Welsh Road (The Depravity Chronicles)

BOOK: Welsh Road (The Depravity Chronicles)
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Welsh Road

 

 

 

Joshua Grove

 

 

 

 

 

Book Two

of

The
Depravity
Chronicles

Text Copyright 2013 by Joshua G. Grove

All
Rights Reserved

Philadelphia,
Pennsylvania

The
Depravity Chronicles:

Crimson
Falls

Welsh
Road

 

Visit
Joshua Grove today at:

www.amazon.com/author/joshuagrove

 

 

 

 

 

 

 

 

 

 

This
book is dedicated to my father. His passion for reading horror novels,
particularly Stephen King, is what gave birth to my own love of the genre.
Thanks, Dad, for introducing me to the seductive, literary world of horror and
suspense.

 

 

 

 

 

 

 

 

PROLOGUE

Teenage Dream

 

Jena had been
waiting nearly two months for Nicholas to invite her to the Homecoming dance.
Being a junior in high school and barely sixteen, Jena had little experience in
the realm of romance. She knew enough, however, to recognize that Nicholas was
painfully shy around girls. She had no idea why. After all, Nicholas was by far
the hottest guy in the entire school. He had also just celebrated his
seventeenth birthday and was awarded early admission to attend Notre Dame in
the fall. A football scholarship, of course. He had his whole life ahead of
him.

Two weeks before
the Homecoming Dance, Jena’s Kodak Moment finally arrived. Nicholas walked up
to her, shuffling his feet and avoiding eye contact. An ethereal smile
brightened her face. There is no masking teenage joy.

“You know,
Jena,” Nicholas stuttered. He nervously pushed a hand through his dirty blonde,
curly hair. “Homecoming is a few weeks away and, well…”

“Yes!” Jena
interrupted. She immediately wanted to slap herself on the forehead for jumping
the gun. What if he wasn’t actually asking her to this soirée? What reasons had
he given in the past few months to make her think they were even dating? All
they had done was study together and awkwardly stare at each other.

Her affirmative
answer transformed his demeanor.

“Awesome!”
Nicholas exclaimed. Excitement seemed to radiate from him, especially from his
bright blue eyes. He slammed his fist against a locker and then rocked his
trademark touchdown dance. He kissed her cheek and then excused himself by
saying he was late for class. Jena didn’t care. He could have said he was on
his way to invite fourteen other girls to be his date. Nicholas Collins had
asked
her
to the dance. Jena Marsh, the uncool, overachieving nerd who until
recently would rather have her nose in a book than sitting in the stands
gawking at the jocks.

Although it felt
like months to Jena, the festivities of Homecoming arrived quickly. She found
herself on the arm of the star quarterback, taking top billing in the school’s
unofficial gossip columns. It was a picture perfect night. The sky was
spectacularly lit by a bright Hunter’s Moon, full and majestic. The Minnesota
weather was unusually warm for late October, which only seemed to add to the
allure of the ambiance. Nicholas arrived to escort her to their teenage rite of
passage in his new, black, hardtop Mustang convertible. As is customary for the
occasion, he treated Jena to an amazingly delicious – and expensive – three
course meal at a local fancy-shmancy restaurant.

Considering the
epic buildup, the dance itself was somewhat boring and uneventful. In truth,
the only interesting moments were provided by the class clowns with a few of their
ridiculous antics. But Jena did not view this as anticlimactic, nor did it put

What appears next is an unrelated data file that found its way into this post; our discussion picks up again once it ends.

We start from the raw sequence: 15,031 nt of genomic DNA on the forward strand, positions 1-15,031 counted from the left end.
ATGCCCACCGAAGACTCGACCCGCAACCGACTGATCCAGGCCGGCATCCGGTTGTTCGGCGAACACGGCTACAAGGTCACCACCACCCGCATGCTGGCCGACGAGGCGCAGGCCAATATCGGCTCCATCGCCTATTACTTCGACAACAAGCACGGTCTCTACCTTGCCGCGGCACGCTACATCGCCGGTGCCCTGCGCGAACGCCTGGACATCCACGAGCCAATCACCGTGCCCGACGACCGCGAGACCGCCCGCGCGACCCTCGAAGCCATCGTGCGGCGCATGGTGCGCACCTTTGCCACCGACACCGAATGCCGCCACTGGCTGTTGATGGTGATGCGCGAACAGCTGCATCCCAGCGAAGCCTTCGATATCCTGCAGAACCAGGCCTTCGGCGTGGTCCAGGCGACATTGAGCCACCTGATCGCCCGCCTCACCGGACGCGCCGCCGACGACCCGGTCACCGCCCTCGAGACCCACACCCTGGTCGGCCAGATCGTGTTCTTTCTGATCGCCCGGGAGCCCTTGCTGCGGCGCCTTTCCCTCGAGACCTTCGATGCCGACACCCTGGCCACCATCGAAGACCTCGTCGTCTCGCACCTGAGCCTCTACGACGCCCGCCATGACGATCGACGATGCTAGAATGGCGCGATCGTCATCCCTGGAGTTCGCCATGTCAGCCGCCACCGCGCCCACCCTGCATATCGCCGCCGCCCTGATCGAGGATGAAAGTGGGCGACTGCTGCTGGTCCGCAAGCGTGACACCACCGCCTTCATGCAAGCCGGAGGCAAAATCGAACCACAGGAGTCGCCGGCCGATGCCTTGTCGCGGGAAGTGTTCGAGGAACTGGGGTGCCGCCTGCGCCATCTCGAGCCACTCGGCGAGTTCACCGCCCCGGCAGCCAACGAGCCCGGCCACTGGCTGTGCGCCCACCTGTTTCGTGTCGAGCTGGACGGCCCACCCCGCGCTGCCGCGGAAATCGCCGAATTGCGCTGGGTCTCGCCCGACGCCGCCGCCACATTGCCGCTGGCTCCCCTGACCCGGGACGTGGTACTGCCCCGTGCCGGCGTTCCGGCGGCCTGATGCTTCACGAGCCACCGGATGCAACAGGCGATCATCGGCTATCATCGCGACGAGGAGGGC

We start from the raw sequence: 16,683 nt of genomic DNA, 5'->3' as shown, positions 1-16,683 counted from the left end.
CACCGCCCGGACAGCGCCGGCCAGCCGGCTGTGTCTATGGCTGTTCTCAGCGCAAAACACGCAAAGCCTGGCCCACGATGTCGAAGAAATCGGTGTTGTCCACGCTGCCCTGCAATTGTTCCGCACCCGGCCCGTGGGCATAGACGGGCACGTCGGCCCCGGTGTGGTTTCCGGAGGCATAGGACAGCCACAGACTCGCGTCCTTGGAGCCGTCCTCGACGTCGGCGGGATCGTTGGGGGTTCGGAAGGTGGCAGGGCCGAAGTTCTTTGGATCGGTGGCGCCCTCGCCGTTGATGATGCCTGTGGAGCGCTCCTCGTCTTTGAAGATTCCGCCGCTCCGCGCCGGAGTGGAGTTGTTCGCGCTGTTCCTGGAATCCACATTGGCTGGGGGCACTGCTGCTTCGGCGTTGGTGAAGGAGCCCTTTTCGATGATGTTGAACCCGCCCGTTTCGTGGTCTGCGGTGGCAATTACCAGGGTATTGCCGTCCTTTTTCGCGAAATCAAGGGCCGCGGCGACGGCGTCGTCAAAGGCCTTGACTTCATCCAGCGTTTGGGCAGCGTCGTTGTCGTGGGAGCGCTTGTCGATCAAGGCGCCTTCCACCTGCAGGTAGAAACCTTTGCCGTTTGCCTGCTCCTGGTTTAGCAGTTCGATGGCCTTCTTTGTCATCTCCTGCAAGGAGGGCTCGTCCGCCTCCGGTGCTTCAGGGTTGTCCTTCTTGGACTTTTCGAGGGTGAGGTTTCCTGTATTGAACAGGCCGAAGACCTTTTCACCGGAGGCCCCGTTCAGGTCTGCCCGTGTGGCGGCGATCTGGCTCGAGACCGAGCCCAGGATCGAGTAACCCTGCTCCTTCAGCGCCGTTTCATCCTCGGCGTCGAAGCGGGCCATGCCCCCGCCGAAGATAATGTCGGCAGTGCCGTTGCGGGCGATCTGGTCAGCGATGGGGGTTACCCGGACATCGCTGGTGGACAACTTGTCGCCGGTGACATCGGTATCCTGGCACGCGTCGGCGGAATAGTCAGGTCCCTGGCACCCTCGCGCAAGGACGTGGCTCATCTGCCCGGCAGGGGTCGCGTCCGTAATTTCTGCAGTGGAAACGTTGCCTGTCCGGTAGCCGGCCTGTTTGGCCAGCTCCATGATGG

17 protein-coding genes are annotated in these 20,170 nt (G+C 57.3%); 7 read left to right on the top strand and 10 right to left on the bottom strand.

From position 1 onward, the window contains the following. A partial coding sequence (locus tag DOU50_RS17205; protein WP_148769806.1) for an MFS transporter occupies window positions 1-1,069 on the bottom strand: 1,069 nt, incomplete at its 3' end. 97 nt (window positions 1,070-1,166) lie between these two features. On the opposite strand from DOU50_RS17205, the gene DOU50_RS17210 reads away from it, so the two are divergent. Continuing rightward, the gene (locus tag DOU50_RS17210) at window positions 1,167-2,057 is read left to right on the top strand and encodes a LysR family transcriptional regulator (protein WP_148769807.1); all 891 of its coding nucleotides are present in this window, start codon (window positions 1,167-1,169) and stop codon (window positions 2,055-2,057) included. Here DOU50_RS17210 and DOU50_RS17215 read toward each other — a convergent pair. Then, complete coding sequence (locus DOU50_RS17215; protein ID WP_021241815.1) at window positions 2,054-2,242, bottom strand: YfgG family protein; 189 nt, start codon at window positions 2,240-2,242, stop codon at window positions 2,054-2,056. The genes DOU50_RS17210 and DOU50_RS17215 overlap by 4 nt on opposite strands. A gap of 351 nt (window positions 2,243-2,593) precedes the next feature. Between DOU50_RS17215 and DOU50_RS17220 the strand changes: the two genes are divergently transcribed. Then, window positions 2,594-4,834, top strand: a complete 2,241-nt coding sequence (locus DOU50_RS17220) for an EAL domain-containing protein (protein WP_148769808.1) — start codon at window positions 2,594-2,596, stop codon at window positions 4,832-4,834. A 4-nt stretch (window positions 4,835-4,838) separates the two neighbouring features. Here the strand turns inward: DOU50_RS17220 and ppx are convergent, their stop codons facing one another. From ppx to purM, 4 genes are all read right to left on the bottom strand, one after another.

a damper on her joy. Nicholas was a gentleman the entire evening, almost to a
fault. But it was okay; she didn’t mind one bit.

The happy, newest
couple of Taylor’s Landing High School left at 10:30pm, the whole night ahead
of them. Well, not really, but it seemed that way. Their curfew was the stroke
of midnight, imposed by the tyranny of the parents. It was quite fitting; after
all, she
did
feel like Cinderella gone to the ball. Jena argued with
herself about whether or not she should be forward with Nicholas. Would he kiss
her? Should she kiss him? Sure, it had been a great night. But aside from some
scattered slow dances, he had barely touched her.

“So I’m thinking
it’s time for us to maybe hang out alone for a while,” Nicholas suggested as
they got in the car and headed into their brave new world. Naturally, Jena
pushed aside her inner struggles and decided to follow his lead. But after fifteen
minutes of driving, taking back roads that led deeper into the woods, she
wasn’t exactly sure where his leading would – well, lead.

“I didn’t even
know there were roads back here,” Jena said, trying to ease the growing tension
in her body.

“There’s all
sorts of things back here that might surprise you,” Nicholas said with a grin.
He took his hand from the gearshift and clumsily caressed her knee.

“Oh,” was all
she could manage to say. Her body was aching for him, but she hadn’t even had
her first kiss. She wasn’t about to just give him her virginity simply because
it was his senior Homecoming night. As Nicholas was focusing his attention on
Jena, she turned away from him with a quiet sigh and glanced at the road. What
she saw startled her.

“Look out!

she
warned Nicholas. About thirty yards in front of them, illuminated only by the
headlights and the moon, a shadow was moving toward them. It appeared to have
the shape of a tall man. Fortunately, Nicholas was driving at a leisurely pace.
He had plenty of time to slow down before getting dangerously close to a
collision.

“What kind of
douche just walks in the middle of the road?” Nicholas grumbled loudly, hoping
that with the top down on the Mustang the man would hear him. “Pedestrian
rights my ass,” he complained. He exchanged puzzled expressions with Jena, and
then turned his attention back to the road. He nearly lost his dinner when he
realized that the distance between them and the stranger had been cut in half.

“Did you speed
up?” Jena asked.

“No,” Nicholas
answered. “At least I don’t think so. What should I do? Should I stop?”

“No, don’t
stop!” she insisted.

It was then that
the tall figure did something neither of them expected. With a level of grace
that was anything but human, he leapt into the air. Not knowing how to respond,
Nicholas hit the brakes and nearly stopped the car. The shadow sailed over the Mustang,
clearing it by at least fifteen feet. After landing behind the car, Nicholas
sped up to get away.

“What the hell?”
Nicholas said, more to himself than to Jena.

“Thank God it
didn’t land in the car,” Jena answered.

“Don’t you mean
thank God
he
didn’t land in the car?” Nicholas asked, swallowing hard.

“No, I mean
it
!
No
man
can jump like that,” Jena said flatly. “Uh, it might be in our